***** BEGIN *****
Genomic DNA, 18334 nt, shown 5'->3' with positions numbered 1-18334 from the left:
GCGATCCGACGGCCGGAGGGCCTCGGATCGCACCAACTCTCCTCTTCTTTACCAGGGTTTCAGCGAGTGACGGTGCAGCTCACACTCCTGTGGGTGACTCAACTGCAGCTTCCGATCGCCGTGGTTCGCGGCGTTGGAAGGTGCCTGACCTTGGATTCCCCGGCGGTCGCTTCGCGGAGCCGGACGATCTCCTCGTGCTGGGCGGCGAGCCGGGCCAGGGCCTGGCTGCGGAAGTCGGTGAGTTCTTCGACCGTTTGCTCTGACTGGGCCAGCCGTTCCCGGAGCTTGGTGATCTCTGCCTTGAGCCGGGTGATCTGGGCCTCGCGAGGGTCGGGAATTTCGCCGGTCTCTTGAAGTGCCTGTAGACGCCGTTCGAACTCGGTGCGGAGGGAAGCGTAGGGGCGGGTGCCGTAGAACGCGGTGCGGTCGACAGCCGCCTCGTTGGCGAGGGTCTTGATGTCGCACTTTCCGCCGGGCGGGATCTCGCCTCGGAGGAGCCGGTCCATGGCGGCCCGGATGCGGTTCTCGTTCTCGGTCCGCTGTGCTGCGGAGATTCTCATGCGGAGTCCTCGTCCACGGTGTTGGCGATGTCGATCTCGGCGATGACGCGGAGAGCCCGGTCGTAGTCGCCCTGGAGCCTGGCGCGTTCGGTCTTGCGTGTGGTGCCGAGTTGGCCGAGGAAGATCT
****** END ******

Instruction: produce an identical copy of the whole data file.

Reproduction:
Genomic DNA, 18334 nt, shown 5'->3' with positions numbered 1-18334 from the left:
GCGATCCGACGGCCGGAGGGCCTCGGATCGCACCAACTCTCCTCTTCTTTACCAGGGTTTCAGCGAGTGACGGTGCAGCTCACACTCCTGTGGGTGACTCAACTGCAGCTTCCGATCGCCGTGGTTCGCGGCGTTGGAAGGTGCCTGACCTTGGATTCCCCGGCGGTCGCTTCGCGGAGCCGGACGATCTCCTCGTGCTGGGCGGCGAGCCGGGCCAGGGCCTGGCTGCGGAAGTCGGTGAGTTCTTCGACCGTTTGCTCTGACTGGGCCAGCCGTTCCCGGAGCTTGGTGATCTCTGCCTTGAGCCGGGTGATCTGGGCCTCGCGAGGGTCGGGAATTTCGCCGGTCTCTTGAAGTGCCTGTAGACGCCGTTCGAACTCGGTGCGGAGGGAAGCGTAGGGGCGGGTGCCGTAGAACGCGGTGCGGTCGACAGCCGCCTCGTTGGCGAGGGTCTTGATGTCGCACTTTCCGCCGGGCGGGATCTCGCCTCGGAGGAGCCGGTCCATGGCGGCCCGGATGCGGTTCTCGTTCTCGGTCCGCTGTGCTGCGGAGATTCTCATGCGGAGTCCTCGTCCACGGTGTTGGCGATGTCGATCTCGGCGATGACGCGGAGAGCCCGGTCGTAGTCGCCCTGGAGCCTGGCGCGTTCGGTCTTGCGTGTGGTGCCGAGTTGGCCGAGGAAGATCT